on critters that are active when most humans are asleep.
Featured are barn owls, emperor scorpions, fruit-
eating bats, Tokay geckos, hedgehogs and harvester
ants. How's that for a group to be glad you don't en-
counter every day?
Anyway, the whole exhibition is bathed in red light
to simulate nighttime and allow you to see these ani-
mals going about their usual business and, of course,
white lights are turned on during the night so the
exhibitees can get some sleep.
For more information on the show, just call the
museum at (813) 821-8992.

Cousteau joins eco-tourism
Living in an area as beautiful as ours, it's easy to
take tourism for granted. After all, folks come here to
enjoy the wonderful waters, benevolent climate and the
gentle atmosphere. But not everybody sees it that way.
Jean-Michel Cousteau sometimes likens tourists to


Bridge Street Pier a Cafe
(at end of Bridge St. on pier)


plagues of locusts. His reasoning is that more people
visiting an area means more of the area used up. In
particular he's thinking of coral reefs and rain forests,
but the same philosophy can certainly be said for
beaches and recreational fishing.
Cousteau made some of those kinds of statements
last year when he appeared and lectured locally, but he
didn't offer any real alternatives. And a lot of peoples'
jobs around here are tied to tourism in one way or an-
other.
Cousteau is now doing something about it. He's
joining in the business.
Working with the Bahamian government,
Cousteau has formed a company called Out Islands
Snorkeling Adventures and it looks pretty interesting.
Here's what it's about.
A group of resorts scattered all over the Bahamian
out-islands are offered four-day packages of snorkel-
ing instruction, guided tours of local reefs, educational
materials and even gear for a package cost of $240.
"So what's the big deal?" you ask. "I can probably
buy a book and hire a local for less than that"
The difference is, according to Cousteau, "Any in-
structor can teach you how to put on a mask, snorkel and
fins. Our instructors are becoming guardians of the dive
sites. Reef ecology is a major portion of the program."
Cousteau goes on to say that each participant in the
program gets two reference books and a waterproof
guide to marine critters plus three hours of snorkeling
instruction, three instructor-guided tours of reefs and
all equipment.
If you'd like any more information, just call the
Bahamas Out-Islands Promotion Board at 1-800-688-
4752 or 359-8099.

Shark Valley reopens
Just in case anyone is heading south soon, you
might like to know that Shark Valley in Everglades
National Park has reopened. Closed since last October
because of high waters in the glades, the tram tours are
going again (although just at 9:30 a.m., 11 am., 1 p.m.
and 3 p.m.),
It's a great way to break up a trip along the
Tamiami Trail to Miami.
See you next week.


.9 WI .
3irmn : <


LP GAS
$700
PER FILL
201b cylinder


WE'VE MOVED
TO THE BACK OF THE BUILDING
RESIDENTIAL / COMMERCIAL
REPAIRS & REMODELING NEW CONSTRUCTION
EMERGENCY SERVICE FREE ESTIMATES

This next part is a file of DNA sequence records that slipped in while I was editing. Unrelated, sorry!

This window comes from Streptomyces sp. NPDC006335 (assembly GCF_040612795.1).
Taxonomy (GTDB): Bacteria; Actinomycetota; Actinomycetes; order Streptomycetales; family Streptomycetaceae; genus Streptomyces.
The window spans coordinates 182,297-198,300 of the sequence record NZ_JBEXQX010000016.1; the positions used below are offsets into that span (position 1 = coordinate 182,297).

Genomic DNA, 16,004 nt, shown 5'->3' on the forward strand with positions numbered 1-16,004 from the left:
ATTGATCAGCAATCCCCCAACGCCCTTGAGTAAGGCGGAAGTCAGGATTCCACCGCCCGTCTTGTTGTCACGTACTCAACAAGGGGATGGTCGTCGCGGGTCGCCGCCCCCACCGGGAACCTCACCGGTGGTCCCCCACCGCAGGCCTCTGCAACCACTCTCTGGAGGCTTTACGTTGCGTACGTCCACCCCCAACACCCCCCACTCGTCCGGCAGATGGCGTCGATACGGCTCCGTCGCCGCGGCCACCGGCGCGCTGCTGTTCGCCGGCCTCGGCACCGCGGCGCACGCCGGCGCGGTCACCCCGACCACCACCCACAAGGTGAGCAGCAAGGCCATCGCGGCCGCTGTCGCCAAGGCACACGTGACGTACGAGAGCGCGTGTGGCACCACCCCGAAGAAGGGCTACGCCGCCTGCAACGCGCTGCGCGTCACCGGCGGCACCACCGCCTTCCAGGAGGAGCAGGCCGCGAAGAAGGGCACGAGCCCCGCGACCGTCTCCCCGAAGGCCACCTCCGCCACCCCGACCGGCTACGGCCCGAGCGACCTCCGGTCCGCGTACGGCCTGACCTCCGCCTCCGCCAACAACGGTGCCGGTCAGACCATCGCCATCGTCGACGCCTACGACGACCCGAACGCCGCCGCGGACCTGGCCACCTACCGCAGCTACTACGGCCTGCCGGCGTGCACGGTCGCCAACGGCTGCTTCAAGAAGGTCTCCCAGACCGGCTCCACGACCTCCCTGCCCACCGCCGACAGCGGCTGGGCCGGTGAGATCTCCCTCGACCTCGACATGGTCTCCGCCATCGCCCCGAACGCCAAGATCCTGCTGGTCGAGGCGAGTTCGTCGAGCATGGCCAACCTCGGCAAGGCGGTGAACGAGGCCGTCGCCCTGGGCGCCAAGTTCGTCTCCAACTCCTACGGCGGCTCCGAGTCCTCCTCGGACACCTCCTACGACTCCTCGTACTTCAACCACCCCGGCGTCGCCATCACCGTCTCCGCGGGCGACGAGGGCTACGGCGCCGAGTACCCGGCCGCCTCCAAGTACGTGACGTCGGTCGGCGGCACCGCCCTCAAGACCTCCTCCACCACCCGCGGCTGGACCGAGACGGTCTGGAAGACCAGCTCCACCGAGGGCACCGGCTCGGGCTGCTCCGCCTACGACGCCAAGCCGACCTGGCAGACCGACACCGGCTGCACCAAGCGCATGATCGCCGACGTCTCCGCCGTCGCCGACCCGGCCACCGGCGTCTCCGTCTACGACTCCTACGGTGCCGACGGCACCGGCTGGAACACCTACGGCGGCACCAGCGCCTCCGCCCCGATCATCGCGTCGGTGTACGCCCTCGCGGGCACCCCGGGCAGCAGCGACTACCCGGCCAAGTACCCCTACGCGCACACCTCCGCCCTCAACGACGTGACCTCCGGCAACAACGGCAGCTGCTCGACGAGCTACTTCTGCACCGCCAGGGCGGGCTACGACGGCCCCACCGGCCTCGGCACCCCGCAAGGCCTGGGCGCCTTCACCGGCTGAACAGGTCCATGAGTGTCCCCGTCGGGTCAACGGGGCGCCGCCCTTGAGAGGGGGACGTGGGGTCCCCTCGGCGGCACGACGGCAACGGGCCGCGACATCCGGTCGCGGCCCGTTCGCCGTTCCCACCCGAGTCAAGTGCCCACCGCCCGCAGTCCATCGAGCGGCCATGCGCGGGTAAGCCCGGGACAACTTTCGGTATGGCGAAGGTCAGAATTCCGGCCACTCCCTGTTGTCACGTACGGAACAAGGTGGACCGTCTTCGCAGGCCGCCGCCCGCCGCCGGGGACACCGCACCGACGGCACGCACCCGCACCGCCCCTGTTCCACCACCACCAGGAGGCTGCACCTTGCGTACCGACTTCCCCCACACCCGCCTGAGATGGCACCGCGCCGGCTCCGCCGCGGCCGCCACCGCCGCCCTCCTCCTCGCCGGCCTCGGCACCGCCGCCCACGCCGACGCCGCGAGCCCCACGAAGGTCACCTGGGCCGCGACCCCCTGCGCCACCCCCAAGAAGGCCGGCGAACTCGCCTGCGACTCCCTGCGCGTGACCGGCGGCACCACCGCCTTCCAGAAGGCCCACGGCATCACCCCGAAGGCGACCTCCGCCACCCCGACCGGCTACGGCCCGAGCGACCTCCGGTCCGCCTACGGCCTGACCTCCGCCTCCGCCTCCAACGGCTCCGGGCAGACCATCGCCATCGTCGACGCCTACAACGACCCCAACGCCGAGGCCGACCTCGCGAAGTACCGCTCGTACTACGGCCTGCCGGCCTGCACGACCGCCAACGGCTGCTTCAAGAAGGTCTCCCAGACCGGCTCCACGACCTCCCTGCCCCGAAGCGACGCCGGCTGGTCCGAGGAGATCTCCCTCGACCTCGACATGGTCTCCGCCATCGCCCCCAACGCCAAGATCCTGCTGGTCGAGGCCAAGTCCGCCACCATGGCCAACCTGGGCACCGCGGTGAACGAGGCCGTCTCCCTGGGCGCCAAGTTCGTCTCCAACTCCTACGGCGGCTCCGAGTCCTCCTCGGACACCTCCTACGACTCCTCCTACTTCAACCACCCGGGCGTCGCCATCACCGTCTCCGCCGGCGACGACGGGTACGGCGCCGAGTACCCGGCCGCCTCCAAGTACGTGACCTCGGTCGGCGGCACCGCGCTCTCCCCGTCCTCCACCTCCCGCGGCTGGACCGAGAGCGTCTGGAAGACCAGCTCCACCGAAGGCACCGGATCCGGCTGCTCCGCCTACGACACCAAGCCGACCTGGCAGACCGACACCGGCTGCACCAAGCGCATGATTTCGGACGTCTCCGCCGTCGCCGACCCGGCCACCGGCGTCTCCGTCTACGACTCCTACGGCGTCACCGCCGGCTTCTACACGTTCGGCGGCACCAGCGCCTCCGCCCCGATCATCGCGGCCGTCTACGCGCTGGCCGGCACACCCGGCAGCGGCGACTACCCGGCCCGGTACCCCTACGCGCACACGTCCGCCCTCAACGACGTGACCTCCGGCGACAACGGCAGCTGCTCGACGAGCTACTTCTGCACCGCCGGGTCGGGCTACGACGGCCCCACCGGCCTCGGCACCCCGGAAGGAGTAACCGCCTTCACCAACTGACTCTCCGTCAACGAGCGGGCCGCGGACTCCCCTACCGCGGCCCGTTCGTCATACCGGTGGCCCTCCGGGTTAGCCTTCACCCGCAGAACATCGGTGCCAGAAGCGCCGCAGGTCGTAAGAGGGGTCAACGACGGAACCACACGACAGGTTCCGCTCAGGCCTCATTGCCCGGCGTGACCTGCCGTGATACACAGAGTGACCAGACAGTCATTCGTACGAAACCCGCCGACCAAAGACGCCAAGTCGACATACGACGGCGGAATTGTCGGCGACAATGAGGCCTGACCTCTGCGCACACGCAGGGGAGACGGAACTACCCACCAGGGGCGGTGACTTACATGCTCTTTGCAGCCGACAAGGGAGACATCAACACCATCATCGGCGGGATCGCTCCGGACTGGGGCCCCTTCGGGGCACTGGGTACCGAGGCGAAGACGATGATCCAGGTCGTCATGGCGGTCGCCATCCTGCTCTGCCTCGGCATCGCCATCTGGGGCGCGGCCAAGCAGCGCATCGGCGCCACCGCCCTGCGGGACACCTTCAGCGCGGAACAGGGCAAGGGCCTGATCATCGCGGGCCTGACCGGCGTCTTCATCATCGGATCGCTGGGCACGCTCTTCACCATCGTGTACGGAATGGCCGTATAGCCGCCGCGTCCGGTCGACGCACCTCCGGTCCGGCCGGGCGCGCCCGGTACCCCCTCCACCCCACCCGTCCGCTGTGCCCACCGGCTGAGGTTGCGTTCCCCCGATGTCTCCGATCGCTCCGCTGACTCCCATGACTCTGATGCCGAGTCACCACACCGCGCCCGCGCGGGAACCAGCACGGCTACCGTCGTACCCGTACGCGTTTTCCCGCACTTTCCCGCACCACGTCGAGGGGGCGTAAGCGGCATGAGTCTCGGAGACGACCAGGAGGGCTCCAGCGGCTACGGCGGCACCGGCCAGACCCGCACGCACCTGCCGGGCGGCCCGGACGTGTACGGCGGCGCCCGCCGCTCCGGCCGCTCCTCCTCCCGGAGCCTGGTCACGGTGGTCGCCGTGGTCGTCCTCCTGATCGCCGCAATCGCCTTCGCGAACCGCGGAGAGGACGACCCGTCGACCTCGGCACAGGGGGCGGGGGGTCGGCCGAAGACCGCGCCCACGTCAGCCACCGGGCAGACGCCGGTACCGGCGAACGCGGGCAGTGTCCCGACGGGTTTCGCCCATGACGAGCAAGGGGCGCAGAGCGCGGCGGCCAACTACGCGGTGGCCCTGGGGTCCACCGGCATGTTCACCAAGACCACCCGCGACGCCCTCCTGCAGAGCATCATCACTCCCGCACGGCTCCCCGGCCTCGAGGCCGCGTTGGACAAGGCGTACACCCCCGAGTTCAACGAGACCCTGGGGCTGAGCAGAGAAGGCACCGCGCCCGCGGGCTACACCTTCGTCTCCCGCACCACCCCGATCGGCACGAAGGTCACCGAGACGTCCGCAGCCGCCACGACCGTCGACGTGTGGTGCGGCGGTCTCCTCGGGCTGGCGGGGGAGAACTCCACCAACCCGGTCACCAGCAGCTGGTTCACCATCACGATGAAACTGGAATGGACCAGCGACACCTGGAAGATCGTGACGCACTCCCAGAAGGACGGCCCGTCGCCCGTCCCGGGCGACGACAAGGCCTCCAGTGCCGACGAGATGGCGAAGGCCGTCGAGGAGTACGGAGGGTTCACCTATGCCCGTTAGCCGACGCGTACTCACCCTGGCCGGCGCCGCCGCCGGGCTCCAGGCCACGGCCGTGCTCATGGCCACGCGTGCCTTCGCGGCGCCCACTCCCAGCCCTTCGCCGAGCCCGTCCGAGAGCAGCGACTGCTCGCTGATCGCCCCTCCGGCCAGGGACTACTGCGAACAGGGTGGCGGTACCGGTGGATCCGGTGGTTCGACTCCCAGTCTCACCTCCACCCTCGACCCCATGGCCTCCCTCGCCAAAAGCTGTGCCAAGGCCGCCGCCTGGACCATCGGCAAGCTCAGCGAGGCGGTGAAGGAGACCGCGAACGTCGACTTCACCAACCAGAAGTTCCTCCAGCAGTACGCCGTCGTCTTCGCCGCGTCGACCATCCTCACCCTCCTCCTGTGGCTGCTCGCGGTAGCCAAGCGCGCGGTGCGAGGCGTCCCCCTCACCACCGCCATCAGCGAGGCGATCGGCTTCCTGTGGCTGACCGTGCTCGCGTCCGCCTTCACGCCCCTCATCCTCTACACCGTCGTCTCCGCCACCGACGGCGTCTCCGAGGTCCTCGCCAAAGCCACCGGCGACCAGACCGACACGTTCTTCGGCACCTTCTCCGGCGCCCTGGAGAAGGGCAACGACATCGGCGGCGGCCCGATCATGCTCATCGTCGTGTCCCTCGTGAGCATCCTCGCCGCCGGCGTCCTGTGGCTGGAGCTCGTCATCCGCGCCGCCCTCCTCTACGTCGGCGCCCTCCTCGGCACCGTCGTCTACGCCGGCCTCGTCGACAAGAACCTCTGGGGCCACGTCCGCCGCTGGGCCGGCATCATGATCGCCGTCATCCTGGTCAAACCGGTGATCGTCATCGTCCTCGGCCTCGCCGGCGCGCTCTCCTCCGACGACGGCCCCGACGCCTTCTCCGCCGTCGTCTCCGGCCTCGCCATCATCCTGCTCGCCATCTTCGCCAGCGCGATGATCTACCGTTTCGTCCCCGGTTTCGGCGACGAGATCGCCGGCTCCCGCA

WATER HEATERS SEWER & DRAIN CLEANING


....... ... ..0


DAY AMHIGH AMLOW PMHIGH PMLOW
Thu 12/14 3:57 1.5ft 10:22 0.3ft 5:42 1.7ft 11:35 0.7ft
Fr 12/15 5:22 1.3ft 11:01 0.5ft 6:19 1.9ft -
Sat 12/16 6:59 1.2ft 12:55 0.5ft 6:56 2.0ft 11:38a 0.7ft
Sun 12/17 8:41 1.1ft 2:00 0.2ft 7:35 2.1ft 12:18 0.9ft
Mon 12/18 10:16 1.2ft 2:56 -0.1ft 8:14 2.3ft 12:57 1.0ft
Tue 12/19 11:37 1.2ft 3:48 -0.4ft 8:54 2.4ft 1:35 1.1ft
Wed 12/20 4:37 -0.6ft 9:40 2.5ft -
* Cortez High Tides 7 minutes later lows 1:06 later


gISLANDEIR iari
The Islander Bystander accepts MasterCard and Visa for
mullet shirts, subscription orders and classified advertising.
Just give us a call. (Classified "charge" must fax copy.)
Call 941-778-7978 FAX 778-9392


"SPICE" SAILING CHARTERS
$20 per person Sunset Cruise
$25 per person 1/2 Day Cruise or
1/2 Day Cruise to Egmont Key
Swim Picnic Shelling
Complimentary Soft Drinks
Coolers Welcome
Ed Hartung 778-3240
U.S.C.G. Lic. Capt.
Located at Galati Marine Basin


Personal Service
Competitive Prices
SFamily Owned & Operated
Custom Cabinet Making
Millwork & Wood Cut to Size
213 54th Street Holmes Beach 778-3082


0






THE ISLANDER BYSTANDER N DECEMBER 14, 1995 N PAGE 27 JI]

Fishing bests: they're almost all out there awaiting you


By Capt. Mike Heistand
The now-it's-hot, now-it's-cold weather is still
producing lots of good catches of fish of all kinds: reds
are still around, snook have moved into the canals,
grouper fishing remains excellent offshore and
sheepies and flounder are starting to show up in greater
numbers.
Kevin at the Rod and Reel Pier said pier regular
Pat caught a 31-inch snook and John landed a 26-inch
redfish. Other angling action included some small
jacks.
Dave at the Anna Maria City Pier said pier fish-
ers were catching mackerel and snook, with a few
flounder and sheepshead mixed in.
Toni at Miss Cortez Fishing Fleet said the four-
hour trip averaged 60 head of Key West grunts. The
six-hour trip averaged 120 head of mangrove snapper,
sand perch, vermilion snapper, Key West grunts, por-
gies, rudder fish and red and black grouper. The nine-
hour trip brought back mangrove and lane snapper plus
black and red grouper.